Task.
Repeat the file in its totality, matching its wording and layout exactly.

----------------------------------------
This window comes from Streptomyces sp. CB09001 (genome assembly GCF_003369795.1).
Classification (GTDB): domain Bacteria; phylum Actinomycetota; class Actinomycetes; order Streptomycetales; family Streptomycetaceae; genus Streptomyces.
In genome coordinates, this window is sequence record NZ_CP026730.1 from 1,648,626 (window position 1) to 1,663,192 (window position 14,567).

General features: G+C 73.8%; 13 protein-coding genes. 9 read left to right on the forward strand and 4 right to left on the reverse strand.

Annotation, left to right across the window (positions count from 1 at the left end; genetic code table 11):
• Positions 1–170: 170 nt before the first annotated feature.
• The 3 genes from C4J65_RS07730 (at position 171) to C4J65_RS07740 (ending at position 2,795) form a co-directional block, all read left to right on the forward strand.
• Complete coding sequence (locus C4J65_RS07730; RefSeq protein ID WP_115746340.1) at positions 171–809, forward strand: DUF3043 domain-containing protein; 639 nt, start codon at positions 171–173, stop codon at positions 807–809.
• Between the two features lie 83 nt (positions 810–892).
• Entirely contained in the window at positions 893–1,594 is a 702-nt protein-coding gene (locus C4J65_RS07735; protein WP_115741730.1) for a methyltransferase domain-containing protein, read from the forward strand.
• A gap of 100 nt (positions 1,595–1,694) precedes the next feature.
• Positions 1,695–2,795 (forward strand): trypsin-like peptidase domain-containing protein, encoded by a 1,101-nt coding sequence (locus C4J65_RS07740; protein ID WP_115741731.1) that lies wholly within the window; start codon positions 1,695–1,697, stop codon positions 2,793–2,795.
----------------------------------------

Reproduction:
This window comes from Streptomyces sp. CB09001 (genome assembly GCF_003369795.1).
Classification (GTDB): domain Bacteria; phylum Actinomycetota; class Actinomycetes; order Streptomycetales; family Streptomycetaceae; genus Streptomyces.
In genome coordinates, this window is sequence record NZ_CP026730.1 from 1,648,626 (window position 1) to 1,663,192 (window position 14,567).

General features: G+C 73.8%; 13 protein-coding genes. 9 read left to right on the forward strand and 4 right to left on the reverse strand.

Annotation, left to right across the window (positions count from 1 at the left end; genetic code table 11):
• Positions 1–170: 170 nt before the first annotated feature.
• The 3 genes from C4J65_RS07730 (at position 171) to C4J65_RS07740 (ending at position 2,795) form a co-directional block, all read left to right on the forward strand.
• Complete coding sequence (locus C4J65_RS07730; RefSeq protein ID WP_115746340.1) at positions 171–809, forward strand: DUF3043 domain-containing protein; 639 nt, start codon at positions 171–173, stop codon at positions 807–809.
• Between the two features lie 83 nt (positions 810–892).
• Entirely contained in the window at positions 893–1,594 is a 702-nt protein-coding gene (locus C4J65_RS07735; protein WP_115741730.1) for a methyltransferase domain-containing protein, read from the forward strand.
• A gap of 100 nt (positions 1,595–1,694) precedes the next feature.
• Positions 1,695–2,795 (forward strand): trypsin-like peptidase domain-containing protein, encoded by a 1,101-nt coding sequence (locus C4J65_RS07740; protein ID WP_115741731.1) that lies wholly within the window; start codon positions 1,695–1,697, stop codon positions 2,793–2,795.